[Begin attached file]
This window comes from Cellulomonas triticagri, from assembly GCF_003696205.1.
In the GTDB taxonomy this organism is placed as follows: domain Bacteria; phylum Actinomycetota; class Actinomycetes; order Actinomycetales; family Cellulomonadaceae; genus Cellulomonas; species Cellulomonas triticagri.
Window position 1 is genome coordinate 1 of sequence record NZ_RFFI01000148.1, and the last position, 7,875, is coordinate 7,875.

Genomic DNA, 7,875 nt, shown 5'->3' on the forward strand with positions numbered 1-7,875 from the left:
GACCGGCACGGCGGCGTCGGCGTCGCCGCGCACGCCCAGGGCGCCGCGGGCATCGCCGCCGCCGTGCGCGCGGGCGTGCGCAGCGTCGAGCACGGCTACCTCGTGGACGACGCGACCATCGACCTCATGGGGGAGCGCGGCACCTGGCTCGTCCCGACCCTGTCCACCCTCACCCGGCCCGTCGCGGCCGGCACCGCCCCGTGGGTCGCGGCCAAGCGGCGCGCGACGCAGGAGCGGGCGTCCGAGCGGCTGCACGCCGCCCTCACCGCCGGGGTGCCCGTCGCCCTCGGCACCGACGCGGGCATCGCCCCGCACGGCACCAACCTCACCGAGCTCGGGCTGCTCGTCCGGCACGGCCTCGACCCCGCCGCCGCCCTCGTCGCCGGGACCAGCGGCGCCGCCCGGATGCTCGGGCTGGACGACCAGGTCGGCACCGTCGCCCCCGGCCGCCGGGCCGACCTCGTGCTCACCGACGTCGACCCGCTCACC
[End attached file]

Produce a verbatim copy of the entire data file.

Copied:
This window comes from Cellulomonas triticagri, from assembly GCF_003696205.1.
In the GTDB taxonomy this organism is placed as follows: domain Bacteria; phylum Actinomycetota; class Actinomycetes; order Actinomycetales; family Cellulomonadaceae; genus Cellulomonas; species Cellulomonas triticagri.
Window position 1 is genome coordinate 1 of sequence record NZ_RFFI01000148.1, and the last position, 7,875, is coordinate 7,875.

Genomic DNA, 7,875 nt, shown 5'->3' on the forward strand with positions numbered 1-7,875 from the left:
GACCGGCACGGCGGCGTCGGCGTCGCCGCGCACGCCCAGGGCGCCGCGGGCATCGCCGCCGCCGTGCGCGCGGGCGTGCGCAGCGTCGAGCACGGCTACCTCGTGGACGACGCGACCATCGACCTCATGGGGGAGCGCGGCACCTGGCTCGTCCCGACCCTGTCCACCCTCACCCGGCCCGTCGCGGCCGGCACCGCCCCGTGGGTCGCGGCCAAGCGGCGCGCGACGCAGGAGCGGGCGTCCGAGCGGCTGCACGCCGCCCTCACCGCCGGGGTGCCCGTCGCCCTCGGCACCGACGCGGGCATCGCCCCGCACGGCACCAACCTCACCGAGCTCGGGCTGCTCGTCCGGCACGGCCTCGACCCCGCCGCCGCCCTCGTCGCCGGGACCAGCGGCGCCGCCCGGATGCTCGGGCTGGACGACCAGGTCGGCACCGTCGCCCCCGGCCGCCGGGCCGACCTCGTGCTCACCGACGTCGACCCGCTCACC